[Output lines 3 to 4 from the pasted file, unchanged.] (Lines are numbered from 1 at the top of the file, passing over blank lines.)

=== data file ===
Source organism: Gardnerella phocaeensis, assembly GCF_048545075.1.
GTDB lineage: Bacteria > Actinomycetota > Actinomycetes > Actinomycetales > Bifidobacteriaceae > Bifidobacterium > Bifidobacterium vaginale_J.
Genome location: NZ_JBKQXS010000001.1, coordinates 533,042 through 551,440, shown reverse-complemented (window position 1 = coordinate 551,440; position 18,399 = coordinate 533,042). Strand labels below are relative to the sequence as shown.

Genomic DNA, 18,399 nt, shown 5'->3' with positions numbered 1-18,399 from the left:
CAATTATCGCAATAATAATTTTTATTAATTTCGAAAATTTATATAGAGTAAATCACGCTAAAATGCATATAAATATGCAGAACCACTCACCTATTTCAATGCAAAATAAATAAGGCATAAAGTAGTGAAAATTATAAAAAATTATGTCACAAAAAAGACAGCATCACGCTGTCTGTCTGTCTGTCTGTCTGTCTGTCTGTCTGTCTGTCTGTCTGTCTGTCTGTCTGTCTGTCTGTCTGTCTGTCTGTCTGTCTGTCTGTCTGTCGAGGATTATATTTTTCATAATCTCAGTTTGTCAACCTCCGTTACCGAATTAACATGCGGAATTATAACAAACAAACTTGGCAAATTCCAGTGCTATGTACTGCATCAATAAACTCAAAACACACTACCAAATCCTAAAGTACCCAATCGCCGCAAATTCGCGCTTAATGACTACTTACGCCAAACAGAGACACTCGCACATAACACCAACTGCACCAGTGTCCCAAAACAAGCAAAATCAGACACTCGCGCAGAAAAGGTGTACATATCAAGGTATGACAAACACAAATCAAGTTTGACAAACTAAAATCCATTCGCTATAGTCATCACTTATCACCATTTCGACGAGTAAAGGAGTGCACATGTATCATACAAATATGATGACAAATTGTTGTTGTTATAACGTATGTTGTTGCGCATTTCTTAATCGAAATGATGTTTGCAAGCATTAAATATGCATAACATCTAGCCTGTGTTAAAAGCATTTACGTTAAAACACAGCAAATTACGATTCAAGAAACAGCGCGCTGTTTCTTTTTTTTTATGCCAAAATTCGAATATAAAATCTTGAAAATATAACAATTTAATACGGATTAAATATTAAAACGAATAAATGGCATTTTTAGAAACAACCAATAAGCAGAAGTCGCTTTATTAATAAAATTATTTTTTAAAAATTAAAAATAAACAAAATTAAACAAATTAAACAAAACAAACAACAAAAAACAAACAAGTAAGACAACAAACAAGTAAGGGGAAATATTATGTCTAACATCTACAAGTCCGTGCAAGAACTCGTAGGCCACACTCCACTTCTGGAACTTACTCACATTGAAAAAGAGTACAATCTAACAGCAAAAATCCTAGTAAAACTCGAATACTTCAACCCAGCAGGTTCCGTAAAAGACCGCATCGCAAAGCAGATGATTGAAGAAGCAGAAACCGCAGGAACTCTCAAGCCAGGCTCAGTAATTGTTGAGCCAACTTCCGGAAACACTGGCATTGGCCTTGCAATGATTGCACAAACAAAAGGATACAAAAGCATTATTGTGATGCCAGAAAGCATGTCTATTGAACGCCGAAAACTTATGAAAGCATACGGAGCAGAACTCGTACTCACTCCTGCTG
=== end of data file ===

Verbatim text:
Genome location: NZ_JBKQXS010000001.1, coordinates 533,042 through 551,440, shown reverse-complemented (window position 1 = coordinate 551,440; position 18,399 = coordinate 533,042). Strand labels below are relative to the sequence as shown.

Genomic DNA, 18,399 nt, shown 5'->3' with positions numbered 1-18,399 from the left: